The Institute of Internal Auditors has unveiled the latest enhancements to its nearly 70-year-old framework that governs the internal audit profession globally.
The International Professional Practices Framework has been updated to try to strengthen the position of internal audit as a key player in the organizational structure, says Larry Harrington, senior vice chairman of the IIA’s global board and chairman of the task force that governed the framework update. “As we traverse an increasingly complex business environment, we must be clear what internal audit’s mission is and underscore the basic tenets and principles that will continue to propel our profession forward,” he said in a statement. The framework was last updated in 2007.
The IPPF is a blueprint for how the body of knowledge and guidance for internal auditors fits together to support the professional practice of internal audit. It encompasses all the authoritative standards and guidance written by the IIA, which is a professional association that sets the standards for the profession.
A key update to the IPPF is the establishment of a mission for internal audit and the outlining of 10 core principles that should underpin the professional practice of internal audit. The mission of internal auditors under the new framework is “to enhance and protect organizational value by providing risk-based and objective assurance, advice, and insight.”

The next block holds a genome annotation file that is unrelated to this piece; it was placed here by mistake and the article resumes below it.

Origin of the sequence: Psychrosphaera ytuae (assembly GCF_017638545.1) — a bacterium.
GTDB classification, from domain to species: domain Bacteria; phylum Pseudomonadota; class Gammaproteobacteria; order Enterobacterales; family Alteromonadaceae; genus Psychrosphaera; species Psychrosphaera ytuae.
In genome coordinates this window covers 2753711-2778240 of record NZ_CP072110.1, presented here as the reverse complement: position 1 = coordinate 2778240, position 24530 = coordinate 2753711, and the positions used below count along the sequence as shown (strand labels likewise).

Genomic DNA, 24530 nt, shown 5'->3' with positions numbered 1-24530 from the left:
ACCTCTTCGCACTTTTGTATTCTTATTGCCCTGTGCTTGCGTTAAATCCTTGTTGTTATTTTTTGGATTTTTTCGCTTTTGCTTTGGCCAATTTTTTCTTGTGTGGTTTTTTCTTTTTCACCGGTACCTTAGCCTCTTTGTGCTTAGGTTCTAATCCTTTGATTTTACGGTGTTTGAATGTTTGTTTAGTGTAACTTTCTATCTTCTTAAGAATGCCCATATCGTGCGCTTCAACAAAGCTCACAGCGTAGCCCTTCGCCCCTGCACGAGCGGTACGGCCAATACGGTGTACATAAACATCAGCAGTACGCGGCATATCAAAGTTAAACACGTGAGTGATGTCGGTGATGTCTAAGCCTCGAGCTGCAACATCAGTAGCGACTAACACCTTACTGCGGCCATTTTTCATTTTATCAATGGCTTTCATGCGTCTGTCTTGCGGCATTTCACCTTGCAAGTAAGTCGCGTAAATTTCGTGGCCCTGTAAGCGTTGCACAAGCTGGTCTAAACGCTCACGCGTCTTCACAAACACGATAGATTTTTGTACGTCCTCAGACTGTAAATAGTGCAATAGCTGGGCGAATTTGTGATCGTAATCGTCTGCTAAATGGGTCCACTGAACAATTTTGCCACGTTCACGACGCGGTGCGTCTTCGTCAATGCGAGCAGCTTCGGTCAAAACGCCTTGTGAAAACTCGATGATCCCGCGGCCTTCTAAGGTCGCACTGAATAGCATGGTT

The new core principles of the framework are meant to highlight what effective internal auditing looks like in practice, says the IIA, focusing on the individual auditor, the internal audit function, and the internal audit outcomes. The framework says internal auditors must demonstrate integrity, objectivity, competence, and due professional care, and must be proactive, insightful, and focused on the future.
The new framework also specifies that “practice advisories” will become a more comprehensive suite of
“implementation guidance,” and practice guides and global technology audit guides will be grouped as “supplemental guidance.”
The IIA says the changes to the framework do not affect other key mandatory elements of the framework, such as the definition of internal audit, the code of ethics, or other professional practice standards, but standards will be evaluated and may need to be revised over time to support the recent revisions to the framework.
With the early July release of the enhanced framework, IIA says existing practice advisories will remain current until they are retired with the issuance of implementation guidance. Implementation Guide 1000: Purpose, Authority, and Responsibility, and Implementation Guide 2110: Governance is available, and the corresponding practice advisories are retired. New implementation guides will be released on a quarterly basis beginning in October 2015. All existing practice guides and global technology audit guides are supplemental guidance with the launch of the new framework. Position papers have been removed from the IPPF, with existing position papers continuing to be maintained on the IIA’s standards and guidance web pages until transitioned. The IIA says it will communicate future changes as they happen.